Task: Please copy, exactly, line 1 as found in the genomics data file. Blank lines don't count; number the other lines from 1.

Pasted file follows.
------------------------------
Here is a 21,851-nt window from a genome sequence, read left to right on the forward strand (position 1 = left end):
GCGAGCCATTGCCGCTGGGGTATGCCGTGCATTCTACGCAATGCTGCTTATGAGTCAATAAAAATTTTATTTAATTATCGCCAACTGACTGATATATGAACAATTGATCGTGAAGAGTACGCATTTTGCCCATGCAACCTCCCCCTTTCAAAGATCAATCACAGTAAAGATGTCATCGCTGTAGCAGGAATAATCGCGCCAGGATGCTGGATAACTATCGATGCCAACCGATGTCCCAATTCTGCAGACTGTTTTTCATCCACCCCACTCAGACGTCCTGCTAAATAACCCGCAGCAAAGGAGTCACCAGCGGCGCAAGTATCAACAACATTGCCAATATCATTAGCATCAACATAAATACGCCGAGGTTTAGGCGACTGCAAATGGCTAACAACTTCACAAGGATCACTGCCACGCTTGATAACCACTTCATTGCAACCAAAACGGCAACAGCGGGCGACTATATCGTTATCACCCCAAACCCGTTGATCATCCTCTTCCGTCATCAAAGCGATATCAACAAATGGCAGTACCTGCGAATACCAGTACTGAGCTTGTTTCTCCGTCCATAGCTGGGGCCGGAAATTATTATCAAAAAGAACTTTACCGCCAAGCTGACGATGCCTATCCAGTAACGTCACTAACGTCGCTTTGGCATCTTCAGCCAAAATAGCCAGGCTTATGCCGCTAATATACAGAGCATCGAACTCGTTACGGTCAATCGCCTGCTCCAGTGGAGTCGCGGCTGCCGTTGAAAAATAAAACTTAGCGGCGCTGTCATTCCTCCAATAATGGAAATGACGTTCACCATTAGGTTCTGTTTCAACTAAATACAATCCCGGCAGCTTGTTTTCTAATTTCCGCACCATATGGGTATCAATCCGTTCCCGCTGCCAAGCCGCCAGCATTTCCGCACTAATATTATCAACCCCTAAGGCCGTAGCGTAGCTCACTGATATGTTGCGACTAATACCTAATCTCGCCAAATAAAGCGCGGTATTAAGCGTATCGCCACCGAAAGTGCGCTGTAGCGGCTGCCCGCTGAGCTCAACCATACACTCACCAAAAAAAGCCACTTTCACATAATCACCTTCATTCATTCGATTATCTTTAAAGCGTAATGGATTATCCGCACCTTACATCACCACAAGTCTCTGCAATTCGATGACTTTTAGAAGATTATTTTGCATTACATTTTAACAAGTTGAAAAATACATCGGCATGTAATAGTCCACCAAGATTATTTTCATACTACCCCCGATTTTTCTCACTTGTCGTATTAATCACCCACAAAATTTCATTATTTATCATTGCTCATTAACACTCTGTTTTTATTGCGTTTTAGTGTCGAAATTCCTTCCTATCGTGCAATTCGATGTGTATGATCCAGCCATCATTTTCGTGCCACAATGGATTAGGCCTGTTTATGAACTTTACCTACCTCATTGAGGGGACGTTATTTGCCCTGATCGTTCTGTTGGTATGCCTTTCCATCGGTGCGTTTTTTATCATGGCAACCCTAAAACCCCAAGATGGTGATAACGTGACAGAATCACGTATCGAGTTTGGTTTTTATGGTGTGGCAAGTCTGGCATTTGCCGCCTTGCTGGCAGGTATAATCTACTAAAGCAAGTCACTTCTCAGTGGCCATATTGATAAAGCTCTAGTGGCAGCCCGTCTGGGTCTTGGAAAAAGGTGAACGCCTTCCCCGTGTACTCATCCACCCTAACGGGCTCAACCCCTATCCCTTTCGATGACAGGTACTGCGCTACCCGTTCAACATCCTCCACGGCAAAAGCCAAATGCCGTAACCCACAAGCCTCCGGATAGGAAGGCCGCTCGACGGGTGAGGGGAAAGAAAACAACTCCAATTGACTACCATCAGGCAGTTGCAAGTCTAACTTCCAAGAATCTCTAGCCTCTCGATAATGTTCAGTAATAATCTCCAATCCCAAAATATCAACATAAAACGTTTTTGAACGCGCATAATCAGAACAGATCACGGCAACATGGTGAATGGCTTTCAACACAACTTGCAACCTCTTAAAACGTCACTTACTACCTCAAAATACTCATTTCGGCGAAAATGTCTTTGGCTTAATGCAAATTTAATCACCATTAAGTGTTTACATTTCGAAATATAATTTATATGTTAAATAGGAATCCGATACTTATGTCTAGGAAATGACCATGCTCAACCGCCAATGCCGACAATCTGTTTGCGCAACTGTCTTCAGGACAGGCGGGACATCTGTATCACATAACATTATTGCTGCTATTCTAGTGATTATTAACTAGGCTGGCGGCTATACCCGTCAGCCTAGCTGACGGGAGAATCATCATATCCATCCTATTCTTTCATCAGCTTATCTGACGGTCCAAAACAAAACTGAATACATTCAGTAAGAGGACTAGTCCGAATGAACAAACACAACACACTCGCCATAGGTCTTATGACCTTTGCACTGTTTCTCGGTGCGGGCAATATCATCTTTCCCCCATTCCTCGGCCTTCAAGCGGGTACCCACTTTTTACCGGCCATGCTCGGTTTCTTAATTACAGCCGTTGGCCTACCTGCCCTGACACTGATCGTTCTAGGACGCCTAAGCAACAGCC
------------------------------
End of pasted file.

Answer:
Here is a 21,851-nt window from a genome sequence, read left to right on the forward strand (position 1 = left end):